While some holiday shoppers skipped the malls on "Black Friday," e-tailers are expecting a record breaking "Cyber Monday" today. Leading consumer behavior analyst Nielsen estimates 46 percent of consumers plan to shop from home, prompting Better Business Bureau to caution consumers about the unique dangers of online shopping.
"Shopping online can be fast and convenient, but the anonymity of the Internet often makes it difficult to discern between what's real and what's bogus," said Warren Clark, BBB president serving upstate New York.
Not only are gift-seekers shopping on computers, research indicates that more and more shoppers will be using tablets and smart phones to make big purchases in 2013, so mobile security is imperative.
For mobile shoppers, BBB recommends:
•Don't follow links. Never click on links until you can verify their source. Watch out for unsolicited messages called "smishing" - text messages between mobile phones and handheld devices with links that can take the recipient to a phishing site. There they'll be prompted to download a program in an attempt to collect personal information, putting users at risk for identity theft.
•Avoid public networks. Only connect to secure wireless networks when conducting important transactions to avoid unprotected hot spots.
•Only use officially authorized applications. With the increases in mobile malware and viruses, ensure that application publishers are authorized by official financial organizations.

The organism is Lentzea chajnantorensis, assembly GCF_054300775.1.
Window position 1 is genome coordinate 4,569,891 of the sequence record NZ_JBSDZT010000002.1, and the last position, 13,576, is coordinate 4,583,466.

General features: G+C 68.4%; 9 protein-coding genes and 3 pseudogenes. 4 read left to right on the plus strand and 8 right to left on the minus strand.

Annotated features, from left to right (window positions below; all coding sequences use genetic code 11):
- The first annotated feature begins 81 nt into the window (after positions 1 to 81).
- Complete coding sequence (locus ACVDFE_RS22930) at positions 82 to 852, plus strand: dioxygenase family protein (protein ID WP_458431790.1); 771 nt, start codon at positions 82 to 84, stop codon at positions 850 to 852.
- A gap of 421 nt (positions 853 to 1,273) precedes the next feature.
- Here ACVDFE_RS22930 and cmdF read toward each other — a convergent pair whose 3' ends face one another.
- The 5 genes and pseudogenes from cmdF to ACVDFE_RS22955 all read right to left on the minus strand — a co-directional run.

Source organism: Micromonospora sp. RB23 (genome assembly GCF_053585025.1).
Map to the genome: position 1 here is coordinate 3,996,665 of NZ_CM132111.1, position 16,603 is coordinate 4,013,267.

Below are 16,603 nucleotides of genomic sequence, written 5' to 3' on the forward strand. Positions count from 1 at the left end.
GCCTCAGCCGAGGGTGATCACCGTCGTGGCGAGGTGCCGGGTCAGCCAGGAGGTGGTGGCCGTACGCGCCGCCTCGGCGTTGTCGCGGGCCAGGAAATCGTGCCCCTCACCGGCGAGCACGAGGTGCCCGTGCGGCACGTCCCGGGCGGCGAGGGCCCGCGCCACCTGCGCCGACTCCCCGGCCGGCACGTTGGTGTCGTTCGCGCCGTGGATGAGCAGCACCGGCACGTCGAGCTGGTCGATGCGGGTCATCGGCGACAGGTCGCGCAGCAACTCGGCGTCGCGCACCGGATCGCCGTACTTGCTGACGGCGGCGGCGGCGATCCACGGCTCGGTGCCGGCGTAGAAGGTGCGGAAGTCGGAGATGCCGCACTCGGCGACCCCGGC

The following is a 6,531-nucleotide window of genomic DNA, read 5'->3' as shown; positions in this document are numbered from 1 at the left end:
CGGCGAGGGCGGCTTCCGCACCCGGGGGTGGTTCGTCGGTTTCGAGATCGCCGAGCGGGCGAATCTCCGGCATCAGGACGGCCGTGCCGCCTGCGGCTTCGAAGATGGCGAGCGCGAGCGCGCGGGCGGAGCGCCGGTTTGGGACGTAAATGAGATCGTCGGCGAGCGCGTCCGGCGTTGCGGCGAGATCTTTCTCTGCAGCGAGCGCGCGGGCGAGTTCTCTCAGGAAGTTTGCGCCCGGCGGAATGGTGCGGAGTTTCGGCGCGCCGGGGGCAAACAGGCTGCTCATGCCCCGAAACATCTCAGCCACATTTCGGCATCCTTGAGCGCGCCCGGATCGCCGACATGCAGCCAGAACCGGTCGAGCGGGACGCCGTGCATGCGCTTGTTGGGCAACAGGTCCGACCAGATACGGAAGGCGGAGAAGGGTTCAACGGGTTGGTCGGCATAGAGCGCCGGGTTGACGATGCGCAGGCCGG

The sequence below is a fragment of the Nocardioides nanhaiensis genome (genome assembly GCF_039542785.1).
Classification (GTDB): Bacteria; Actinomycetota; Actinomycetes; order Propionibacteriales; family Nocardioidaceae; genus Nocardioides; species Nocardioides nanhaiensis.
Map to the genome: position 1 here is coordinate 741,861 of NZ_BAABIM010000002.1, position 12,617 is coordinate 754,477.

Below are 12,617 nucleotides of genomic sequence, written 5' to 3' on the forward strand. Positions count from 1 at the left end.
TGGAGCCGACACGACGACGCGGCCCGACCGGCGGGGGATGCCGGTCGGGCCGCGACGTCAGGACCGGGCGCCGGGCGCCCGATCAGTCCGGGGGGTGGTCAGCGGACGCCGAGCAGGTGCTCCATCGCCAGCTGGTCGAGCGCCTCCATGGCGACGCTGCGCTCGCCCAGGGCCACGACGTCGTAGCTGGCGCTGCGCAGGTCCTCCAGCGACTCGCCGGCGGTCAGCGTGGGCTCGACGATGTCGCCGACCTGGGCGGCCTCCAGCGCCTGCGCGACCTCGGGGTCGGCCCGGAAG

•Keep devices secure. Always lock mobile phones and change passcodes frequently.
For tablet and computer shoppers, BBB advises shoppers to lookout for counterfeit websites and too-good-to-be-true deals.
•Free gift cards: Be wary of unsolicited texts or emails offering "contest winners" free gift cards. Responding to texts indicates phone numbers are active and recipients will likely be spammed more. Don't even be tempted to reply "STOP" as some texts invite you to do.
•Bogus coupons: Watch for fake downloadable coupons that could wreak havoc on computers and provide digital identity thieves with personal information.
•Exceptionally low prices: Avoid too-good-to-be-true offers. Extremely low or unrealistic prices on in-demand or hard-to-find goods are a red flag that retailers may not be legitimate.
•Blurry or distorted photos: Ignore websites with lousy images. If images are unclear or skewed, it may indicate that they were hijacked and reused from other sources. Vendors of authentic products will provide clear, high-quality photos.
•Questionable licensing: Shop elsewhere if background information cannot be verified. Reputable e-tailers will clearly display contact information and have the proper licenses for the state where they claim to be located.
•Unsecure payment forms: Don't enter personal data or pay on for purchases on unencrypted Web pages. Look for the URL to display "https" in the address bar, which indicates you are shopping in a secure Web ecommerce site.
•Privacy Policies: Don't be careless with personal information. Only do business with websites that clearly outline how personal information will be handled, and avoid companies that will sell that information to third parties. Privacy policies should be easily accessible from website landing pages.
•Unresolved complaints: Be cautious of unanswered or unresolved complaints on BBB Business Reviews. Do a Google search for other reviews and steer clear of businesses with patterns of problems.
•Plastic: Use credit cards, which offer the most protection when making an online purchase. If items are misrepresented or never arrive, it's easier to dispute charges.
For more BBB information, visit bbb.org.